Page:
Former CJI Lalit defends collegium system: ‘Perfect as it stands today’

“It was the conclusion of the five judges that the collegium system is ideal and that is what we must follow,” Lalit, who retired on November 8, told reporters at his residence. “In my opinion, the way it stands today is perfect,” he said.

Apparently referring to efforts to bring in the National Judicial Appointments Commission (NJAC), the former CJI said, “Trying a different approach was not found to be right. In fact, the court has held that such an attempt, even a constitutional amendment, would be a violation of the fundamental structure.”

Referring to Union Law Minister Kiren Rijiju’s comments criticizing the collegium system, Justice Lalit said, “It is his personal view”. He said, “Collegium system is a decision of five judges of the Supreme Court. Thus, the collegium works according to established rules. If you want reforms in the collegium, maybe there is a need for dialogue.”

Former Chief Justice of India YU Lalit, along with his wife during a media interaction at his residence in New Delhi on Sunday. (Express photo by Prem Nath Pandey)

He said, it depends on the government if they want to bring back NJAC. “The change should be consistent with the law. If the government wants to bring back NJAC, that is their prerogative. They certainly can. If such a bill passes in both houses, it will also be a step in that direction. As long as such efforts are not made, we will fill up the vacancies based on established norms,” ​​Lalit said.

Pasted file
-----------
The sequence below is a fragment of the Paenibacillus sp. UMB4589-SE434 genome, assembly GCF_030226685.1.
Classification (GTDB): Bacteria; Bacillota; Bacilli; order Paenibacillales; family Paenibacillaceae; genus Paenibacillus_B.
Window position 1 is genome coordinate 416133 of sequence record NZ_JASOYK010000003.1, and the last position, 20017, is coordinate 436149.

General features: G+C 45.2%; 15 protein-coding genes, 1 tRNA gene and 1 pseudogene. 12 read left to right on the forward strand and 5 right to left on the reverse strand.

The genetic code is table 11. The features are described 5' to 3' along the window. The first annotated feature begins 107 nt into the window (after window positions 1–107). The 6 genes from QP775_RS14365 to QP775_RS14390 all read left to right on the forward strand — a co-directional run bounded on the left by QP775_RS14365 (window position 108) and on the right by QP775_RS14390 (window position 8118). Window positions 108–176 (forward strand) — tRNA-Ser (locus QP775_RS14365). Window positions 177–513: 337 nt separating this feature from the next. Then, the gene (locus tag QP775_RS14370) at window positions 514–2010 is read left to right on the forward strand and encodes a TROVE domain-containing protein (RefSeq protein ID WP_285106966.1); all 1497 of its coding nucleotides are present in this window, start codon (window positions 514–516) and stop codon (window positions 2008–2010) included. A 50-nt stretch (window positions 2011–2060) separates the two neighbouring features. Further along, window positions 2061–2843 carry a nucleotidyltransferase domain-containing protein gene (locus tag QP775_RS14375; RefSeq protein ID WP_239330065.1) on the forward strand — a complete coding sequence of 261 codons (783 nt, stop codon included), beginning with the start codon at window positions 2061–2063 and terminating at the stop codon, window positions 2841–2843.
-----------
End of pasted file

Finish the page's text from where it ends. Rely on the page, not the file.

Regarding the criticism that the functioning of the collegium system is not transparent, he said, “As long as the discussion is going on before the collegium, it can never be transparent. Decisions coming from the collegium must be transparent. There is no doubt about it. Let’s say we have two vacancies and we’re collecting data on 10 potential candidates, you see the pros and cons, you see the different aspects. It may not be a good idea to be completely transparent at that point.”

When asked about the SC’s comment last week that the government could not keep pending the names recommended by the collegium forever, he referred to the case of a Karnataka lawyer whose name was cleared by the high court collegium and all bodies, but the Center kept it. pending, eventually forcing the lawyer to withdraw his consent.

“Because the decision was not taken on time, the system was deprived of a talented person, whose talent was certified not only by the High Court Collegium, but also by all organizations at all levels. In that case if you don’t say yes or no and the name is unresolved, patience has its limits and he gives up. So maybe he has such instances in mind, which is why the bench said something about time limits.

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